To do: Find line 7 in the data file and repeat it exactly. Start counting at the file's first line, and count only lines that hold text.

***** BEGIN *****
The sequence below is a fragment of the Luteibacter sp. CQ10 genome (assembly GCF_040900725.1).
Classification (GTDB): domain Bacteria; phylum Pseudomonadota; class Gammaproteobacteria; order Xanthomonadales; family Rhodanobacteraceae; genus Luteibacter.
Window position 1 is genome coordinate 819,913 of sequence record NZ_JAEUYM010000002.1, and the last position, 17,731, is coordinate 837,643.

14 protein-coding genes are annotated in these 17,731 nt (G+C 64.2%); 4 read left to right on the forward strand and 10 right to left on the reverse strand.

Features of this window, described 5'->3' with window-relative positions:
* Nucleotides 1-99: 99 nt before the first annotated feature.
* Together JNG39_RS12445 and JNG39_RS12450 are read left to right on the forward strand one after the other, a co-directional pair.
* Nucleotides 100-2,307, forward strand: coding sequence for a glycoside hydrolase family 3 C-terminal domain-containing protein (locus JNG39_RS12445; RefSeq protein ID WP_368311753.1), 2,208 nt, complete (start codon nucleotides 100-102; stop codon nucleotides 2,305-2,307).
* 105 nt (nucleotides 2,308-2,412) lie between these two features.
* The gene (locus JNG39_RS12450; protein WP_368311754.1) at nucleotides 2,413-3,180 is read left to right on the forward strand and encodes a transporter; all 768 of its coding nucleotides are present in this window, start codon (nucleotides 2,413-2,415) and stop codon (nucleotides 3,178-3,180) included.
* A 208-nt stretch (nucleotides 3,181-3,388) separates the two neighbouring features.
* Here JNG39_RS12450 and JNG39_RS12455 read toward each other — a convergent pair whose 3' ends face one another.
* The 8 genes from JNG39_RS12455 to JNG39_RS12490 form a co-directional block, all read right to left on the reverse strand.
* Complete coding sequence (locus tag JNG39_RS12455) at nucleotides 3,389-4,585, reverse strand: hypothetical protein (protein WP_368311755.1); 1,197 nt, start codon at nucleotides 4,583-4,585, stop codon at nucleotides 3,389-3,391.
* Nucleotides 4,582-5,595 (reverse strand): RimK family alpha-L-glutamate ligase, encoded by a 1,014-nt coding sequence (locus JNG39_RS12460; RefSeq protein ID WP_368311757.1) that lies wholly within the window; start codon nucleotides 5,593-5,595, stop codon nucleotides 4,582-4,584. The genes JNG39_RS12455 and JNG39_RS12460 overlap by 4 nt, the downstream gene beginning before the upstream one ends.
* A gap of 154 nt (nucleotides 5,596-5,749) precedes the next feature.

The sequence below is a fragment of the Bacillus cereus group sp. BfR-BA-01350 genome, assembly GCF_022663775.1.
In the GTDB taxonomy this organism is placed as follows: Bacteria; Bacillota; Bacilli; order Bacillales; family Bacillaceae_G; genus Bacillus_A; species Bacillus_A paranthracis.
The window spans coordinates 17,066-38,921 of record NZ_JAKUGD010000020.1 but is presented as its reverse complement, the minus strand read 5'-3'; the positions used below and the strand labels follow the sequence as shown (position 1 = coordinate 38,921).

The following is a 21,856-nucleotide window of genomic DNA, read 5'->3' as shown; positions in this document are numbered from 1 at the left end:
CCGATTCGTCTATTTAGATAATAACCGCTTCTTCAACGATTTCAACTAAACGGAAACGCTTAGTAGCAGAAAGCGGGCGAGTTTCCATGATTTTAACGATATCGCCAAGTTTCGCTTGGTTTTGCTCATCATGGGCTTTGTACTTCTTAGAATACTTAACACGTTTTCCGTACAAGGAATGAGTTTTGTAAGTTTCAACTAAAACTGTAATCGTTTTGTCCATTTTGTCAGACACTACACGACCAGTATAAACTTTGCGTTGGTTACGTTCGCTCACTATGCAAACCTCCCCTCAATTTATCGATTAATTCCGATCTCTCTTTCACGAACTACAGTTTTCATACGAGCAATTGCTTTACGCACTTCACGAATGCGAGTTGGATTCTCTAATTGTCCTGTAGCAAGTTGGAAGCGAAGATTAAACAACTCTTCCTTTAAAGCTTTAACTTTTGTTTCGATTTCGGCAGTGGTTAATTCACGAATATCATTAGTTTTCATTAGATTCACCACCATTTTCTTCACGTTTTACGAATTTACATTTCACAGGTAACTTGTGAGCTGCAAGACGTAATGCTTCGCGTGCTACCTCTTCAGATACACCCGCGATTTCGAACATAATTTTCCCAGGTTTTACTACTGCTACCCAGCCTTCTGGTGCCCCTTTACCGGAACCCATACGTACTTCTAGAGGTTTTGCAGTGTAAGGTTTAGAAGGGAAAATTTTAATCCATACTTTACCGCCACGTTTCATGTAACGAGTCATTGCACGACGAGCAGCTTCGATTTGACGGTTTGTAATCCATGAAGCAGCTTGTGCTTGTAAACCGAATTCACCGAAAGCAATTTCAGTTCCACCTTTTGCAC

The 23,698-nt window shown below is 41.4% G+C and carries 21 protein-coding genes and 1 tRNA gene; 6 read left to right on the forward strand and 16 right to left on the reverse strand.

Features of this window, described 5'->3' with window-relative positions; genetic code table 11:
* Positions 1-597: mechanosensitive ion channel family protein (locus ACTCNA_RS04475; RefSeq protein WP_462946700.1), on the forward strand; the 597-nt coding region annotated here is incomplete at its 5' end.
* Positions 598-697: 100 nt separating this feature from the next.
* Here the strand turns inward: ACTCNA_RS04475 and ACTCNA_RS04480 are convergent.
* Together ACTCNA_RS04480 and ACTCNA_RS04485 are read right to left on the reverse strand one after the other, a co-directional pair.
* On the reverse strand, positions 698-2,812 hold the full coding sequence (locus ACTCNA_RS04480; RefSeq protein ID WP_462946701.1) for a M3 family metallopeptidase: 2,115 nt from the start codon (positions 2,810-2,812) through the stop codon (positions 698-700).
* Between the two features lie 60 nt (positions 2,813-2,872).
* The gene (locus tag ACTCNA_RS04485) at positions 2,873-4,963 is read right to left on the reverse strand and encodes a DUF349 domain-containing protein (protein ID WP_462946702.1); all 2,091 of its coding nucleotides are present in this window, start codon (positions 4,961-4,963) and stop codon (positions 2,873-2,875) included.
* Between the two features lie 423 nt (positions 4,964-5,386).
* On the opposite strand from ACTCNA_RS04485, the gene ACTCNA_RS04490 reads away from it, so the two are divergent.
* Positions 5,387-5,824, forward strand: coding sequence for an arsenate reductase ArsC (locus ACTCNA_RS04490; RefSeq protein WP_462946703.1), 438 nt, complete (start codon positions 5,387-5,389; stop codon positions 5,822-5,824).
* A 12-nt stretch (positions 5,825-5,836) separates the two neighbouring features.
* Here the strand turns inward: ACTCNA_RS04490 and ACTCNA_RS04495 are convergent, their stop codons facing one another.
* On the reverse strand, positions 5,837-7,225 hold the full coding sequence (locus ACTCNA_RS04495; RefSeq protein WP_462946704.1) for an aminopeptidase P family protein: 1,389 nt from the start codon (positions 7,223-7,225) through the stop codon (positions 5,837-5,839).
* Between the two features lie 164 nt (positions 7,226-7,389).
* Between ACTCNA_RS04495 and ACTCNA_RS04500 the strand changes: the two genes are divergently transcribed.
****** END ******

* Together JNG39_RS12445 and JNG39_RS12450 are read left to right on the forward strand one after the other, a co-directional pair.